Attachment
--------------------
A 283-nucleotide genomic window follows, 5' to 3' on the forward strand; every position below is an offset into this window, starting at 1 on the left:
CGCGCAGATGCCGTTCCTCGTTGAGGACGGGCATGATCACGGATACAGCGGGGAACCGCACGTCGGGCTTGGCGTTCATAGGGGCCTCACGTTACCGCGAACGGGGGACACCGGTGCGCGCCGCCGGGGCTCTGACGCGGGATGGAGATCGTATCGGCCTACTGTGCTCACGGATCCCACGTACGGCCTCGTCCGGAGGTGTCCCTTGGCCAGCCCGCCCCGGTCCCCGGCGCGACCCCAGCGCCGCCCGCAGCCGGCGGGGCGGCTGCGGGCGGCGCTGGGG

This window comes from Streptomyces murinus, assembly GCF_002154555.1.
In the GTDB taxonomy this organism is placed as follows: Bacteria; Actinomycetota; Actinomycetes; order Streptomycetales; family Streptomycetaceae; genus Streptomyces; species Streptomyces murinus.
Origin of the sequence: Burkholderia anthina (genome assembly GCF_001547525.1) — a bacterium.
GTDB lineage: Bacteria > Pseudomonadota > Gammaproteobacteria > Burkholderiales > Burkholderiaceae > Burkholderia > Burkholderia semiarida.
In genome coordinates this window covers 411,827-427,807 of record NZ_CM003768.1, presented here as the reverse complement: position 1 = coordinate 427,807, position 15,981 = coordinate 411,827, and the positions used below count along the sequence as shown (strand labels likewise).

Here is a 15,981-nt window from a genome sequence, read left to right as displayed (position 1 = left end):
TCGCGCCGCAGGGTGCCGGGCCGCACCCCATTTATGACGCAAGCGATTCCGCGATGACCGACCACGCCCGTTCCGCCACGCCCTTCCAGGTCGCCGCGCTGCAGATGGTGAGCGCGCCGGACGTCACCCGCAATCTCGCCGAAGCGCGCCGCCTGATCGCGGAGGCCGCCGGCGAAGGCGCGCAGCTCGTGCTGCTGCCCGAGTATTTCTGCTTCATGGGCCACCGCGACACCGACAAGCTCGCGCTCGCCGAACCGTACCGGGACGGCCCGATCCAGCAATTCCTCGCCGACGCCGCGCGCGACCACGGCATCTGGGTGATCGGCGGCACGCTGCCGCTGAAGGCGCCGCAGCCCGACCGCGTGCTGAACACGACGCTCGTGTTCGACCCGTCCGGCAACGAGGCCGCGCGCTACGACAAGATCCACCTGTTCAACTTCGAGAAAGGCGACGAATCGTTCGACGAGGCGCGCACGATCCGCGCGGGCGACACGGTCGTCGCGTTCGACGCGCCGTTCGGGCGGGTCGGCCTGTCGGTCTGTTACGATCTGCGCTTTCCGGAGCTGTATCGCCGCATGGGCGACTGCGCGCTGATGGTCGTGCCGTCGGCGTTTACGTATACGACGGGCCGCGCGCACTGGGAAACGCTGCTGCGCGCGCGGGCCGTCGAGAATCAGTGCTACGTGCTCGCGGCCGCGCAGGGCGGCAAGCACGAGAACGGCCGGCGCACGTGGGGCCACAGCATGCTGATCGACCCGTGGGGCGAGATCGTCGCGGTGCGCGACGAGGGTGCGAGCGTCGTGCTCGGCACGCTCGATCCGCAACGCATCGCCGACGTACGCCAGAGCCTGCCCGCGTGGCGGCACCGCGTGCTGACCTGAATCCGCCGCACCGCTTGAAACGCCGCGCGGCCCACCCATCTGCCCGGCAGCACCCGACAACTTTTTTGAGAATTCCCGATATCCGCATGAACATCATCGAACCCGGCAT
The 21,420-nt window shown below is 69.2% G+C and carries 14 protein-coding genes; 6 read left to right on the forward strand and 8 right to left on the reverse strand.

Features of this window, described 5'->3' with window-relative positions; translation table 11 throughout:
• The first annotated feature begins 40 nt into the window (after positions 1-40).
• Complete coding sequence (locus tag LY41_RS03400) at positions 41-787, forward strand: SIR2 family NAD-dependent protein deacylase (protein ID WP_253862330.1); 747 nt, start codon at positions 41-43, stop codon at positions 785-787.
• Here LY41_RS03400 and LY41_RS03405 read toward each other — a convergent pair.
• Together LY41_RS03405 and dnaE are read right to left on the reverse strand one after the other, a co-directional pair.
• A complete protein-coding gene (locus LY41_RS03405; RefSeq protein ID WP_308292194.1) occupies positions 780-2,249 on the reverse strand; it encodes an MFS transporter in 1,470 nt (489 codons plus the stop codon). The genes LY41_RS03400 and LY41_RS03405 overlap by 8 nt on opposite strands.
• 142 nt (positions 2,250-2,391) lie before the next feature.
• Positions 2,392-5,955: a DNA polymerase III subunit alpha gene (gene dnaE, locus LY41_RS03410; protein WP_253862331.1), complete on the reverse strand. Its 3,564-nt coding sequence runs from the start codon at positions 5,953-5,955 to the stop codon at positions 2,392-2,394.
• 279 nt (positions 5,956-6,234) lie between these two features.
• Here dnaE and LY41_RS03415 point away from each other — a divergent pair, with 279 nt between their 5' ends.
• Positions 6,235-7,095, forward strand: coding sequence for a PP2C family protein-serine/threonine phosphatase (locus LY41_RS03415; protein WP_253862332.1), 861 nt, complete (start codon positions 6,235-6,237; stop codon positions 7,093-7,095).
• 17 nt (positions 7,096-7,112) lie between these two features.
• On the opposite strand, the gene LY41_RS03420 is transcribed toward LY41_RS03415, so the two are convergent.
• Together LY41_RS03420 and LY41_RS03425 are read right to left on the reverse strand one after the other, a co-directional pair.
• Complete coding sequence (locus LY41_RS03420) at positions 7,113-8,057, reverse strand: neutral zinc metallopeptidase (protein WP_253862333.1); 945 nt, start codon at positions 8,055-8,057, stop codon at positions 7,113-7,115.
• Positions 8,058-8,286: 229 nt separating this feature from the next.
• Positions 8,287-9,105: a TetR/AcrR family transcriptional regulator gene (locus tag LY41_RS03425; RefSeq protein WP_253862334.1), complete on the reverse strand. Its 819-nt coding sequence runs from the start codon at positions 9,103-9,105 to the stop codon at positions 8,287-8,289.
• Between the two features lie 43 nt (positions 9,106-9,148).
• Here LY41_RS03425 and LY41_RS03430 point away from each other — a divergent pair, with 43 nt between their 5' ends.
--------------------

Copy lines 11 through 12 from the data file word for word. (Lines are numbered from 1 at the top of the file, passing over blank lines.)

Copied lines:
Features of this window, described 5'->3' with window-relative positions; translation table 11 throughout:
• The first annotated feature begins 40 nt into the window (after positions 1-40).